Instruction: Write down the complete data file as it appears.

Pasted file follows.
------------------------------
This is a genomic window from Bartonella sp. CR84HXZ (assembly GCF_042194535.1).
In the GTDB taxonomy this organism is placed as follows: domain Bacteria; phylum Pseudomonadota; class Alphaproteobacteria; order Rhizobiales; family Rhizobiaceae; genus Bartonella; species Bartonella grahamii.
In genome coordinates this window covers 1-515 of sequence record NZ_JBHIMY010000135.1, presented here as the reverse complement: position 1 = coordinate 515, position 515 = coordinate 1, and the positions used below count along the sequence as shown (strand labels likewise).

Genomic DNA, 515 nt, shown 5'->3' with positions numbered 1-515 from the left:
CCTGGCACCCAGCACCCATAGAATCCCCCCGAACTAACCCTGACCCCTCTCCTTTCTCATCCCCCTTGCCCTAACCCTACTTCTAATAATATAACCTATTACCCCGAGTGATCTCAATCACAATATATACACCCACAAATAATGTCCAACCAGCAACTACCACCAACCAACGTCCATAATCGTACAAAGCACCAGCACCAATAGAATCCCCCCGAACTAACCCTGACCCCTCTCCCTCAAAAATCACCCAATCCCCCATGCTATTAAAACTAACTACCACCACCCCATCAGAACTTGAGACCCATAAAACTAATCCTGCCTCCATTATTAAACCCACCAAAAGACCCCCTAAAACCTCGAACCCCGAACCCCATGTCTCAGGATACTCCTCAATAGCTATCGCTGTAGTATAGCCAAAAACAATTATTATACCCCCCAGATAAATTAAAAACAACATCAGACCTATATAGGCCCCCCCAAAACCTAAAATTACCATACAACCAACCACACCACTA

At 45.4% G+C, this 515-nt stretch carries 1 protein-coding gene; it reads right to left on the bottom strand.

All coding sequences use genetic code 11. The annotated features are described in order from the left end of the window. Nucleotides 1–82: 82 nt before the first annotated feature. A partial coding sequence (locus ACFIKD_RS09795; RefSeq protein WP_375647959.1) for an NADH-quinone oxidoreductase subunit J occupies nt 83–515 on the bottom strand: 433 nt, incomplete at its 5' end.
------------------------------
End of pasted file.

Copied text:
This is a genomic window from Bartonella sp. CR84HXZ (assembly GCF_042194535.1).
In the GTDB taxonomy this organism is placed as follows: domain Bacteria; phylum Pseudomonadota; class Alphaproteobacteria; order Rhizobiales; family Rhizobiaceae; genus Bartonella; species Bartonella grahamii.
In genome coordinates this window covers 1-515 of sequence record NZ_JBHIMY010000135.1, presented here as the reverse complement: position 1 = coordinate 515, position 515 = coordinate 1, and the positions used below count along the sequence as shown (strand labels likewise).

Genomic DNA, 515 nt, shown 5'->3' with positions numbered 1-515 from the left:
CCTGGCACCCAGCACCCATAGAATCCCCCCGAACTAACCCTGACCCCTCTCCTTTCTCATCCCCCTTGCCCTAACCCTACTTCTAATAATATAACCTATTACCCCGAGTGATCTCAATCACAATATATACACCCACAAATAATGTCCAACCAGCAACTACCACCAACCAACGTCCATAATCGTACAAAGCACCAGCACCAATAGAATCCCCCCGAACTAACCCTGACCCCTCTCCCTCAAAAATCACCCAATCCCCCATGCTATTAAAACTAACTACCACCACCCCATCAGAACTTGAGACCCATAAAACTAATCCTGCCTCCATTATTAAACCCACCAAAAGACCCCCTAAAACCTCGAACCCCGAACCCCATGTCTCAGGATACTCCTCAATAGCTATCGCTGTAGTATAGCCAAAAACAATTATTATACCCCCCAGATAAATTAAAAACAACATCAGACCTATATAGGCCCCCCCAAAACCTAAAATTACCATACAACCAACCACACCACTA

At 45.4% G+C, this 515-nt stretch carries 1 protein-coding gene; it reads right to left on the bottom strand.

All coding sequences use genetic code 11. The annotated features are described in order from the left end of the window. Nucleotides 1–82: 82 nt before the first annotated feature. A partial coding sequence (locus ACFIKD_RS09795; RefSeq protein WP_375647959.1) for an NADH-quinone oxidoreductase subunit J occupies nt 83–515 on the bottom strand: 433 nt, incomplete at its 5' end.